August 26th 2021
What Does Home Insurance Cost?
By Jaswantee Ravi
Making the single biggest purchase of your life is a moment of mixed emotions. On the one hand, you are beginning a brand new chapter that is sure to be full of excitement. On the other, you are now tasked with protecting this massive investment, in addition to all the belongings and people that will be staying inside it. Home inspections and other pre-purchase information can help you be more confident in your decision, but there are still numerous things that can go wrong at the end of the day. That’s where home insurance comes into the picture.
Although it is not mandatory according to the law in the province of Ontario or across Canada, most lending institutions require that future owners prove they have purchased some sort of coverage before releasing funds. Obtaining home insurance is also widely recommended by lawyers and other real estate stakeholders because it greatly reduces your financial burden in the case of a fire or other devastating event (provided it’s outlined in the policy, of course).
The category of structure you purchase or lease will ultimately determine the type of homeowner insurance you need. The following are the three main types of home insurance available in Ontario:
- Homeowners Insurance: These policies cover private residences and are purchased by homeowners to prevent excessive financial loss in the case of fire, burglary, and some weather-related incidents.
- Condo Insurance: When you purchase an individual unit within a larger structure, this insurance category allows you to safeguard appliances, personal items, furniture, and the owner’s liability.
- Tenant Insurance: When you rent or lease a unit or property that you don’t own, this type of insurance will cover personal items, appliances, and furniture.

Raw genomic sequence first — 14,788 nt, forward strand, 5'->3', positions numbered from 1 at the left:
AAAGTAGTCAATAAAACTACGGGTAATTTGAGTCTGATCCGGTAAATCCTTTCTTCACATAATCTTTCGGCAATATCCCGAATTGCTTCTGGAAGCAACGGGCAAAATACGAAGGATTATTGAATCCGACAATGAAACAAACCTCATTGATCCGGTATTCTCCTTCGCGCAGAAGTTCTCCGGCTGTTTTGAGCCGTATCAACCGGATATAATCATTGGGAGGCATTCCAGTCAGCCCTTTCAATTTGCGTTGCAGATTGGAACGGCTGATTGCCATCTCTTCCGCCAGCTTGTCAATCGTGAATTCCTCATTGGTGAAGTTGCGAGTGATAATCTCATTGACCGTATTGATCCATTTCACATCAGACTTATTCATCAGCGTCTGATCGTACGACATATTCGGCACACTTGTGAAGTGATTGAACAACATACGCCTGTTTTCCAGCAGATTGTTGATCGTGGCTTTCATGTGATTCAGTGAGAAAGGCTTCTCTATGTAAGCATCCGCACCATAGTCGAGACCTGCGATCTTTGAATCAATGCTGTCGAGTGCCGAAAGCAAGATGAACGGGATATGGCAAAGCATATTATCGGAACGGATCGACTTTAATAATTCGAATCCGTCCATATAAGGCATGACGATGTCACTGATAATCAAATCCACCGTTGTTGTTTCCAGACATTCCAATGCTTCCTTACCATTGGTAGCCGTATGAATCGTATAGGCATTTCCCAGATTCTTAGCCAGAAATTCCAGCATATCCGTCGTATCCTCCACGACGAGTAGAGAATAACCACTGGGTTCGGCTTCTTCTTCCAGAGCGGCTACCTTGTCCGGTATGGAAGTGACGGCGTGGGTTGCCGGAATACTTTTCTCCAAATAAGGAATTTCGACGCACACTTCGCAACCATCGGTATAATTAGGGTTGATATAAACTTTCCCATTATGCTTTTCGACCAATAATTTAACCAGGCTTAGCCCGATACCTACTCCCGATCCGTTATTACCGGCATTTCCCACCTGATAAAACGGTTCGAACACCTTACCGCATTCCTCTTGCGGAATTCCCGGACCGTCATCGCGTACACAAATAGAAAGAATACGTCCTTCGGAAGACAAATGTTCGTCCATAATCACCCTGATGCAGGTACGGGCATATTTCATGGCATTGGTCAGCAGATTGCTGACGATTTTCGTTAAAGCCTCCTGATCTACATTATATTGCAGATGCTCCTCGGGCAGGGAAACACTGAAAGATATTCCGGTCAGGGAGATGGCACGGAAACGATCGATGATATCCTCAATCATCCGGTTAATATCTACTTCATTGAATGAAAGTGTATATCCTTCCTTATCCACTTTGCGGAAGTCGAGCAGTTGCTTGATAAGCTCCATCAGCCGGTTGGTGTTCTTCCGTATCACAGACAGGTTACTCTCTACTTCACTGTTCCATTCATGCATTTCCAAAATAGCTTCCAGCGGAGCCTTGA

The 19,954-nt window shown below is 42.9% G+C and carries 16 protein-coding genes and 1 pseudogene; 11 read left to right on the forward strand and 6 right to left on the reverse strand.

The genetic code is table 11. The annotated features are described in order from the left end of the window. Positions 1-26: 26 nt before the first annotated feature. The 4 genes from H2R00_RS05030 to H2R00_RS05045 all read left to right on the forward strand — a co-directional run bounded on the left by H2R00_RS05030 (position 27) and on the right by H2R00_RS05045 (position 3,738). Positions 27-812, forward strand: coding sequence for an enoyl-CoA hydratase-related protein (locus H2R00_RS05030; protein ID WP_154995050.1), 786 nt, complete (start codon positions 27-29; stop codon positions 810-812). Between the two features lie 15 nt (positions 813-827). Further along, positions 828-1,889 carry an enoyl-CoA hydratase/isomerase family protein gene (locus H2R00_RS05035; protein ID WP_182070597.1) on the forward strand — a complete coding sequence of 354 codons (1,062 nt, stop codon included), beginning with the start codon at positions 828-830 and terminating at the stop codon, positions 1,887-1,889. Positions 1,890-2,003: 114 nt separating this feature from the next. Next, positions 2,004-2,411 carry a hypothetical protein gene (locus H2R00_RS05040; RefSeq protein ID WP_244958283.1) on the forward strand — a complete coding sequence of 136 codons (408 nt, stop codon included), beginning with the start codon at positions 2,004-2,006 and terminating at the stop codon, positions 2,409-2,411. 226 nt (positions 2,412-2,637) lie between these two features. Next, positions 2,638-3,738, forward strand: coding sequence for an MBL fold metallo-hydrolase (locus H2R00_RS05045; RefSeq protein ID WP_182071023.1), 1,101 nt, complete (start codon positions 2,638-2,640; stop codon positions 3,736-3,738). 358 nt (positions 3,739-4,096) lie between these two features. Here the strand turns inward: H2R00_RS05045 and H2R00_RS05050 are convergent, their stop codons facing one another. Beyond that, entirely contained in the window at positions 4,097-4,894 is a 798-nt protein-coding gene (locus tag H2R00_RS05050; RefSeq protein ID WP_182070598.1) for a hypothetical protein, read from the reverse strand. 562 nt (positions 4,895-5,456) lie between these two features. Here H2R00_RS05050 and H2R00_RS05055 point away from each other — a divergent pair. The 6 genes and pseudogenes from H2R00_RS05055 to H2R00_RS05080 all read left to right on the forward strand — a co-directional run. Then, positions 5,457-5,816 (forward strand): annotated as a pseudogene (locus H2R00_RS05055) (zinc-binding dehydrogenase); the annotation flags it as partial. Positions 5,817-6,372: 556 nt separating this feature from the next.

While the latter is not really important for potential buyers, home and condo insurance are crucial to securing funding, maintaining financial stability, and having a contingency for worst-case scenarios. As essential as these policies are, they aren’t handed out for free. If you are considering investing in real estate in the near future and are trying to figure out all the associated costs, having an accurate calculation of your insurance costs is key to keeping your ledger balance.
Calculating Home Insurance Cost in Ontario
There are multiple factors that go into calculating your total home insurance cost in Ontario. In fact, prices across the province vary drastically due to things like home value, construction type, and any risks associated with living in a certain region. Here are the major factors that go into calculating the home insurance prices:
- Replacement Value — While many believe the home value to be the most important factor, the financial total of all materials and labour required to rebuild your home is one of the most important factors
- House Value — For obvious reasons, a home that receives a higher valuation is going to garner more expensive insurance premiums